I entered my Bank this morning to an unfamiliar face in the manager’s cabin. Engrossed deeply in his papers, he lacked familiarity & warmth. My eyes began looking for our regular
‘Manager Sahab’, found him sitting on a desk in the dark recesses of the Bank. I made a beeline for him. He looked up from his computer screen, saw me. A wise sad smile creased his weather-beaten face. To my silent question he glanced at his old cabin and said, ” I am here for just another week, my replacement is already here. You won’t find me here on your next visit.” I, not deciphering his gloom asked, ” Where are you going?”
I meant a New branch or something.. He said,
“HOME, retirement aa gaya hai na.” A sad contemplative look later he mused, ” I live nearby, second house in the lane right next to the Gurudwara. It’s an old house. Made it 28 years ago. It is old. But I realised today we are older still.”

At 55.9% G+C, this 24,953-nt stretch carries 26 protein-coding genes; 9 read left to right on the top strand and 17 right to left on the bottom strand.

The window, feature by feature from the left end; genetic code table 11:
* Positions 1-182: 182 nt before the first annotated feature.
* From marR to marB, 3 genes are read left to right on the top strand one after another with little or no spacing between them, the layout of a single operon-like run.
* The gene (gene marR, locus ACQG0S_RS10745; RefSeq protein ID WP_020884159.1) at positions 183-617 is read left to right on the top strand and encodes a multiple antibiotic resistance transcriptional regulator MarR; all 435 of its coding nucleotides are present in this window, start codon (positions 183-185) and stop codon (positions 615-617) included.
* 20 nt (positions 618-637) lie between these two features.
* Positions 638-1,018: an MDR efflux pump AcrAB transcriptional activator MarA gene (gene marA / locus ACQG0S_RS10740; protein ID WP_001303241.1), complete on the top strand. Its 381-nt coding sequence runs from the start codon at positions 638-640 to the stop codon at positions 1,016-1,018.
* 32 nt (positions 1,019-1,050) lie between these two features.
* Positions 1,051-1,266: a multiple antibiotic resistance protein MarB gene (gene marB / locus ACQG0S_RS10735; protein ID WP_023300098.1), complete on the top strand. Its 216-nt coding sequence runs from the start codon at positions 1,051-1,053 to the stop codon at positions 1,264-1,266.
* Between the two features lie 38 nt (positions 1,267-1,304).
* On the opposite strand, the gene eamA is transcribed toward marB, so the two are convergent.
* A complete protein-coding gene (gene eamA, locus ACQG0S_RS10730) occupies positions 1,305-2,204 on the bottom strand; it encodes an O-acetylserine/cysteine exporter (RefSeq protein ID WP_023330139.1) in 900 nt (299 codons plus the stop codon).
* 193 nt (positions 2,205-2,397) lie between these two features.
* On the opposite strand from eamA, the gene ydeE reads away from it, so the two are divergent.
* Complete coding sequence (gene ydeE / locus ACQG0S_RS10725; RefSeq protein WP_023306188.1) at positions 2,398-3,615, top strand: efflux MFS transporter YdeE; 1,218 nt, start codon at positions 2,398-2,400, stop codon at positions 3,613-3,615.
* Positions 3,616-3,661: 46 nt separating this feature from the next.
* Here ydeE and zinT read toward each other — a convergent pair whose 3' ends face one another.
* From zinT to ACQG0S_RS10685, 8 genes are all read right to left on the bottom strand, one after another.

I had tears in my eyes when I left him working at his temporary desk, trying to bring some semblance of normalcy to his chaotic thoughts. I knew I had been witness to the most personal, deepest gloom an active man feels when he realises his life won’t ever be the same again, his routine will change never to be altered again by work. Sure, he’ll have time to do things that were left for later when he was busy in his mundane life, making ends meet. He’ll travel, spend time with his wife, grandchildren, may be read or write but he’ll miss his work. A major part of him will be left behind with his retirement.
May he age well and be happy.
Fare thee well Manager Sahab.